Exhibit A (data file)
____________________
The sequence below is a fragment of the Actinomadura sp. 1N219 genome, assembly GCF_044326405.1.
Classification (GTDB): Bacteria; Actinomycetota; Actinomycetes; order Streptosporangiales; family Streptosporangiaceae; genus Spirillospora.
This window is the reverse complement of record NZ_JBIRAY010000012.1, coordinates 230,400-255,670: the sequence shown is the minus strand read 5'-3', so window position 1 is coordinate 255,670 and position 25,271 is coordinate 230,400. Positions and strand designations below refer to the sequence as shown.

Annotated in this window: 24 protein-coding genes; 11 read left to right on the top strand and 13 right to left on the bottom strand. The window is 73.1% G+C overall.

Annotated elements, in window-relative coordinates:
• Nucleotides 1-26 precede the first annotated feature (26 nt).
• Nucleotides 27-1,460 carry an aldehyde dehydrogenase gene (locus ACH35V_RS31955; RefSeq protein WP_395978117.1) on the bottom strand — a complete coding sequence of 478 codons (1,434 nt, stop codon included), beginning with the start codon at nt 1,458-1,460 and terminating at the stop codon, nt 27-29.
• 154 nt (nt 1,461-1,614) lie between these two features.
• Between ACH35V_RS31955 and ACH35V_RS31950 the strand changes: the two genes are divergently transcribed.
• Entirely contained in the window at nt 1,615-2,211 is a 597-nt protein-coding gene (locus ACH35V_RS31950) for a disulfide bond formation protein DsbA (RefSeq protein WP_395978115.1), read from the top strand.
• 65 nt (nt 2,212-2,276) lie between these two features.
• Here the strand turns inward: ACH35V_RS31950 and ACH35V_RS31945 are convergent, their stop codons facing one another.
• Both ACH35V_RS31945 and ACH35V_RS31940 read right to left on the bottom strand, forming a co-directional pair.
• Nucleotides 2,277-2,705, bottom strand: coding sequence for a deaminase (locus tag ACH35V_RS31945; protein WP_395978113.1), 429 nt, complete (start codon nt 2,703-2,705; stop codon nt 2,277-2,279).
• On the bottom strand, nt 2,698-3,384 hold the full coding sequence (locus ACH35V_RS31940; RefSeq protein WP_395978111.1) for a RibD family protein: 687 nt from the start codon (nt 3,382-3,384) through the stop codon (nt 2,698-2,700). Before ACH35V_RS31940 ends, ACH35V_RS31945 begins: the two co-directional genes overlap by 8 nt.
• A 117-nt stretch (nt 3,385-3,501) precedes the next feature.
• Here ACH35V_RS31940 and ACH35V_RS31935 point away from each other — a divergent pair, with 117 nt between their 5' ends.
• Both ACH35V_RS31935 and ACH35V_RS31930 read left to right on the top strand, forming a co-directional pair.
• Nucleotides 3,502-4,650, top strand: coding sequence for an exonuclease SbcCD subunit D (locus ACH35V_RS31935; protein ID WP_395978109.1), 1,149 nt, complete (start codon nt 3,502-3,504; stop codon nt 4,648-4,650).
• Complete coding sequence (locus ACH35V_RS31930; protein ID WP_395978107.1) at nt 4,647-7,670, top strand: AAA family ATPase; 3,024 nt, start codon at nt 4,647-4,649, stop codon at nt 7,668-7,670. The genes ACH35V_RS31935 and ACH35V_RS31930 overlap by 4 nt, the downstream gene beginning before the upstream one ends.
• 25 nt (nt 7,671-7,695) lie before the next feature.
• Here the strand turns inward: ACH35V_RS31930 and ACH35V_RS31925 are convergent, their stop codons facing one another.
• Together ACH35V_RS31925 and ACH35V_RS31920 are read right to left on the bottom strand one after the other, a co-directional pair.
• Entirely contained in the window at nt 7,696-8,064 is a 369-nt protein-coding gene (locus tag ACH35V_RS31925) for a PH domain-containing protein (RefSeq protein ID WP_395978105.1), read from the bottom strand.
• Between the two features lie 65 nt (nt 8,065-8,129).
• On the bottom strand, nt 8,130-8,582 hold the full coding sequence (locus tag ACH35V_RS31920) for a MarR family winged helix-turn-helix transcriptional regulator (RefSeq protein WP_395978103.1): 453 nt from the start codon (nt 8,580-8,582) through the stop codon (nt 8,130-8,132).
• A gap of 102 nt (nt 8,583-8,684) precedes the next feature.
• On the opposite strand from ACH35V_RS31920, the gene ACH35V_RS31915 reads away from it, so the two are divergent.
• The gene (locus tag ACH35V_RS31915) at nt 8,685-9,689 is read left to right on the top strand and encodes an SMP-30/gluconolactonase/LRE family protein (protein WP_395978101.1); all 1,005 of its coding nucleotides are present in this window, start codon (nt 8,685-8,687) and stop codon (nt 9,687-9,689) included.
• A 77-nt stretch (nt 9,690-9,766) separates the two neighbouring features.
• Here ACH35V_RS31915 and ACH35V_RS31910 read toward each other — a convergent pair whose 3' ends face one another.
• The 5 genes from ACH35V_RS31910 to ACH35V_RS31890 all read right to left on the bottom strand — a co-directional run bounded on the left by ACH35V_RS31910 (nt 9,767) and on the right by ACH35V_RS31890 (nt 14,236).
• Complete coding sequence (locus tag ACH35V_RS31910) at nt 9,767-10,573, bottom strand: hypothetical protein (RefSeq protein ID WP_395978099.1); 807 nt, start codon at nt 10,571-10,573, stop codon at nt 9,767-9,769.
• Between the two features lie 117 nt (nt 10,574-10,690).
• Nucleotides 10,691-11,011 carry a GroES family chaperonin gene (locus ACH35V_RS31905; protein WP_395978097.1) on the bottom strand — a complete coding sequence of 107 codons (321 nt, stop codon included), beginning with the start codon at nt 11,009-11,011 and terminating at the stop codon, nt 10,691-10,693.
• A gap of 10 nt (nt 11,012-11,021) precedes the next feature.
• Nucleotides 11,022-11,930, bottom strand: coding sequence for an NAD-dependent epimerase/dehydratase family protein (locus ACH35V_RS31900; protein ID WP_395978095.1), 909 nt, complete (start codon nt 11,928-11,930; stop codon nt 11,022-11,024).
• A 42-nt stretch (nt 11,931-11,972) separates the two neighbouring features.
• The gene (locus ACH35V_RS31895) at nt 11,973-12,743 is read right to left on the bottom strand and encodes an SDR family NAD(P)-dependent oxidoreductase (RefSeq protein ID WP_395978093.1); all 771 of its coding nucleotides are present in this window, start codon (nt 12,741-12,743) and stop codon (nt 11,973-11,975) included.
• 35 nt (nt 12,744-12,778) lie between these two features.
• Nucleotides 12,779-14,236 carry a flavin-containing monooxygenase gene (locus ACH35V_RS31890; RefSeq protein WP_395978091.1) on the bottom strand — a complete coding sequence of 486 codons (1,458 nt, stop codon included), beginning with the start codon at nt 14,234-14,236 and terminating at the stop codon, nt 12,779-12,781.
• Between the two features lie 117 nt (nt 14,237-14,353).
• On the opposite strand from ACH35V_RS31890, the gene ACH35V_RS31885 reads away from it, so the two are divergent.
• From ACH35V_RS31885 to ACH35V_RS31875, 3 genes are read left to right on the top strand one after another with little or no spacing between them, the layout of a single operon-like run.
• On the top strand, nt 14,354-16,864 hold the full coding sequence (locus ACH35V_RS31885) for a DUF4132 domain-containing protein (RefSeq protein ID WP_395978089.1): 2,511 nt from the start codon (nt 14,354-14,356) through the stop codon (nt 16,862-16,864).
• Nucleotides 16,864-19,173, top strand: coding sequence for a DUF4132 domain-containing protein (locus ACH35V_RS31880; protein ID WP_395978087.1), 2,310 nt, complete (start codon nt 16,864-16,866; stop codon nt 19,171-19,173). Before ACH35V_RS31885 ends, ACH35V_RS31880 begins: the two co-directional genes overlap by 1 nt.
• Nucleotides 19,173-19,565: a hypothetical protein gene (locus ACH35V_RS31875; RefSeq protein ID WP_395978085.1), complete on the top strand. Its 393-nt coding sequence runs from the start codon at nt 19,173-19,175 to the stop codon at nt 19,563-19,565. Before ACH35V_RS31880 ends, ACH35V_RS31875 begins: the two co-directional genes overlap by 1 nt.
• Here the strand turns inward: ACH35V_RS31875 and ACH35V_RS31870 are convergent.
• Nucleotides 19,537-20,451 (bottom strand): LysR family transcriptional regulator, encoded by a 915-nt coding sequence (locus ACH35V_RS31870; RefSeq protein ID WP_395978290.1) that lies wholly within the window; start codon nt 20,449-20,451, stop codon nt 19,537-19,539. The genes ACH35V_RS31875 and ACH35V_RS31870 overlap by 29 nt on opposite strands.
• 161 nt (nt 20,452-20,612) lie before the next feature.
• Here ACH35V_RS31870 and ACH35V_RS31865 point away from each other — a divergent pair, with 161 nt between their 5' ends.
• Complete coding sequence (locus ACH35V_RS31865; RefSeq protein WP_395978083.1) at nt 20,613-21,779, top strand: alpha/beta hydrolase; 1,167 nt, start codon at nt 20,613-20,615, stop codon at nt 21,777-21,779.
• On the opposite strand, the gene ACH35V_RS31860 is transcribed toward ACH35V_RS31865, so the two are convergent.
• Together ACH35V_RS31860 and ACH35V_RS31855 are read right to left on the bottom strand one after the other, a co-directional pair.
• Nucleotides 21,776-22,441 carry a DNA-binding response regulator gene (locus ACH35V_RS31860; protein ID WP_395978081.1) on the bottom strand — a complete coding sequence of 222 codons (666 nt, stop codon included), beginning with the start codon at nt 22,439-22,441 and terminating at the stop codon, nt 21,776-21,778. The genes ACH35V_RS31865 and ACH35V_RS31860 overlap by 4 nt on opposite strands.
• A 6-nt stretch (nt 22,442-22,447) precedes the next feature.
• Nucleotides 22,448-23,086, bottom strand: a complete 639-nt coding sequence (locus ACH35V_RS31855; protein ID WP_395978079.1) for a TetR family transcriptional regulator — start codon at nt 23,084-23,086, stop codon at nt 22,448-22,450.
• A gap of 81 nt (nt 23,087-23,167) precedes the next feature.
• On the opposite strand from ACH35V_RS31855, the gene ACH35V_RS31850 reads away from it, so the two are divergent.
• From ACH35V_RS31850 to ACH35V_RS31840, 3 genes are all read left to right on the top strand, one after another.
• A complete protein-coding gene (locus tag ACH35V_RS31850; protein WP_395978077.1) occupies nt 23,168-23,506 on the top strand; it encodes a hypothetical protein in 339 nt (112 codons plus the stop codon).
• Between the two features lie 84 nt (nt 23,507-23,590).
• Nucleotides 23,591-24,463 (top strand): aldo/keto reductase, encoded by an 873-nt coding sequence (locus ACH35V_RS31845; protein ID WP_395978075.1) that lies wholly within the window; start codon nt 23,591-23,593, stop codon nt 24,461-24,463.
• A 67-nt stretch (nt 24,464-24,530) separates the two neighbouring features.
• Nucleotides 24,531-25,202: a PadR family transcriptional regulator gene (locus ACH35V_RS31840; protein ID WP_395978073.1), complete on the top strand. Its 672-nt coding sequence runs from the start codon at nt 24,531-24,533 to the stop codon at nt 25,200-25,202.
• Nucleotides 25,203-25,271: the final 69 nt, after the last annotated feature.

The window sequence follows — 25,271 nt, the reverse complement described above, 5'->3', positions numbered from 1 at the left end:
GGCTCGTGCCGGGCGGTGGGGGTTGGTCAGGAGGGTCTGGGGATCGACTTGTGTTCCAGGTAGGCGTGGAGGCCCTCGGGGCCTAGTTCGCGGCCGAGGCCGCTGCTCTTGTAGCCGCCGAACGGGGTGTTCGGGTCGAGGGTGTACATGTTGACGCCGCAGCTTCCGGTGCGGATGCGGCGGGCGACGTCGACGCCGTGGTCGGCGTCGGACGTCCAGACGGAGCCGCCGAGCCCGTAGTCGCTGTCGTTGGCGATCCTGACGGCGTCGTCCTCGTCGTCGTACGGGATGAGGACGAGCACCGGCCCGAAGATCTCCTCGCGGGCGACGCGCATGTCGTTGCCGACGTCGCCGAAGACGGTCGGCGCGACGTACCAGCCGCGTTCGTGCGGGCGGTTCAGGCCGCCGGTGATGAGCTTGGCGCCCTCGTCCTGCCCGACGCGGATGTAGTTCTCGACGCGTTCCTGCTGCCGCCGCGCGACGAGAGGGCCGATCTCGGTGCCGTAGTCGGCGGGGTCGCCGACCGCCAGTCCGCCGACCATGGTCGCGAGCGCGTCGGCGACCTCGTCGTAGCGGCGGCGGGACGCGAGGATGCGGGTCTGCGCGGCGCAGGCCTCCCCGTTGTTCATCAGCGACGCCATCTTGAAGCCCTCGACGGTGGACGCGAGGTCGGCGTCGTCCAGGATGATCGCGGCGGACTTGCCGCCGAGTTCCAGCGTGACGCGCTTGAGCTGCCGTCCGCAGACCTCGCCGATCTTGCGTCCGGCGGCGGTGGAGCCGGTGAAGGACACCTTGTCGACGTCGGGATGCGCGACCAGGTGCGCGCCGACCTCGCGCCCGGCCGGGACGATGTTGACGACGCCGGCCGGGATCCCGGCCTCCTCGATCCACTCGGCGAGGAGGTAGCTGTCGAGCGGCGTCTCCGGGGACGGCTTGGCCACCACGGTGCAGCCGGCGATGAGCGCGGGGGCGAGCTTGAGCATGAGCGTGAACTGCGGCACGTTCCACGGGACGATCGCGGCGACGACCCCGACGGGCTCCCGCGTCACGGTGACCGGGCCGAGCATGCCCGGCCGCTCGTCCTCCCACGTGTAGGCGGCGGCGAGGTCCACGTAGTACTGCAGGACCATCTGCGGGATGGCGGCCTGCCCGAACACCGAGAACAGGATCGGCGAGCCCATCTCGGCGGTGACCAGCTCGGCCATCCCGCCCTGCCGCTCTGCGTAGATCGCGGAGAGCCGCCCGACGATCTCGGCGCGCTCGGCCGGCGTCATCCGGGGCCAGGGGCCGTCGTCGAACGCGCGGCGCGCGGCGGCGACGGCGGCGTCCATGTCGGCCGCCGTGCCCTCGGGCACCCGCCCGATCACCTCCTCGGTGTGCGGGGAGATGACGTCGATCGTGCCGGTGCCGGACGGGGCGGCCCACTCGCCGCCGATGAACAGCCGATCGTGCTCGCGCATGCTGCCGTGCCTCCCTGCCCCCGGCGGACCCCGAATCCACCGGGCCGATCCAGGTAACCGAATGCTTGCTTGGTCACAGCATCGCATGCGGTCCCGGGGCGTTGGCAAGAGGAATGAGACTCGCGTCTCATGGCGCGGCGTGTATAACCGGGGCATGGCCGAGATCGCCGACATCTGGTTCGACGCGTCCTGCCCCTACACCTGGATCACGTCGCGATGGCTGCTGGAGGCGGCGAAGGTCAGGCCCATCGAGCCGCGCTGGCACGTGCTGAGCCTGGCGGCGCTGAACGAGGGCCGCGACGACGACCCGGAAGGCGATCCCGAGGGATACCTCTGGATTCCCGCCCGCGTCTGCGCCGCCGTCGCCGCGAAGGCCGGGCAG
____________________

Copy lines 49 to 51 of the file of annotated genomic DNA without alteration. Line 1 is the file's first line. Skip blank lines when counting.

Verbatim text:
• Nucleotides 19,537-20,451 (bottom strand): LysR family transcriptional regulator, encoded by a 915-nt coding sequence (locus ACH35V_RS31870; RefSeq protein ID WP_395978290.1) that lies wholly within the window; start codon nt 20,449-20,451, stop codon nt 19,537-19,539. The genes ACH35V_RS31875 and ACH35V_RS31870 overlap by 29 nt on opposite strands.
• 161 nt (nt 20,452-20,612) lie before the next feature.
• Here ACH35V_RS31870 and ACH35V_RS31865 point away from each other — a divergent pair, with 161 nt between their 5' ends.